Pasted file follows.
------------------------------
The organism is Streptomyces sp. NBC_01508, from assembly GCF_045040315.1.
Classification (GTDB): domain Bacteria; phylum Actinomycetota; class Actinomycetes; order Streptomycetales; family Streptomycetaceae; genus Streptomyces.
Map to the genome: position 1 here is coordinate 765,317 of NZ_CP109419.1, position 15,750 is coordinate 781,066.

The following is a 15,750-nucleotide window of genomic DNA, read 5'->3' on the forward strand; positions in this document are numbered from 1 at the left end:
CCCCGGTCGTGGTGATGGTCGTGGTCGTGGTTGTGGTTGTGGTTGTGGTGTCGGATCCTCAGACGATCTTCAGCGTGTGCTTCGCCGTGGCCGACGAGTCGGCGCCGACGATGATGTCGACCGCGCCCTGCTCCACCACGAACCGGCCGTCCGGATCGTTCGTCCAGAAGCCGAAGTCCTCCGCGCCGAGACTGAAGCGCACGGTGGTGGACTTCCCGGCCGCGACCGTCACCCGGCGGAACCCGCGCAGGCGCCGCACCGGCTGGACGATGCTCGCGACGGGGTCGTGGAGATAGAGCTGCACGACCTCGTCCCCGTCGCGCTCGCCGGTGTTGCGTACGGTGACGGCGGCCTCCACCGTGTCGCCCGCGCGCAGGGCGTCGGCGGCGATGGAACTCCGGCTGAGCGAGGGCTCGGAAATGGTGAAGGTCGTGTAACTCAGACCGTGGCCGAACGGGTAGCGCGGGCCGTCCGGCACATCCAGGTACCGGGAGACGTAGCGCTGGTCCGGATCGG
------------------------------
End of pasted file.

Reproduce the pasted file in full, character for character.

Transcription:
The organism is Streptomyces sp. NBC_01508, from assembly GCF_045040315.1.
Classification (GTDB): domain Bacteria; phylum Actinomycetota; class Actinomycetes; order Streptomycetales; family Streptomycetaceae; genus Streptomyces.
Map to the genome: position 1 here is coordinate 765,317 of NZ_CP109419.1, position 15,750 is coordinate 781,066.

The following is a 15,750-nucleotide window of genomic DNA, read 5'->3' on the forward strand; positions in this document are numbered from 1 at the left end:
CCCCGGTCGTGGTGATGGTCGTGGTCGTGGTTGTGGTTGTGGTTGTGGTGTCGGATCCTCAGACGATCTTCAGCGTGTGCTTCGCCGTGGCCGACGAGTCGGCGCCGACGATGATGTCGACCGCGCCCTGCTCCACCACGAACCGGCCGTCCGGATCGTTCGTCCAGAAGCCGAAGTCCTCCGCGCCGAGACTGAAGCGCACGGTGGTGGACTTCCCGGCCGCGACCGTCACCCGGCGGAACCCGCGCAGGCGCCGCACCGGCTGGACGATGCTCGCGACGGGGTCGTGGAGATAGAGCTGCACGACCTCGTCCCCGTCGCGCTCGCCGGTGTTGCGTACGGTGACGGCGGCCTCCACCGTGTCGCCCGCGCGCAGGGCGTCGGCGGCGATGGAACTCCGGCTGAGCGAGGGCTCGGAAATGGTGAAGGTCGTGTAACTCAGACCGTGGCCGAACGGGTAGCGCGGGCCGTCCGGCACATCCAGGTACCGGGAGACGTAGCGCTGGTCCGGATCGG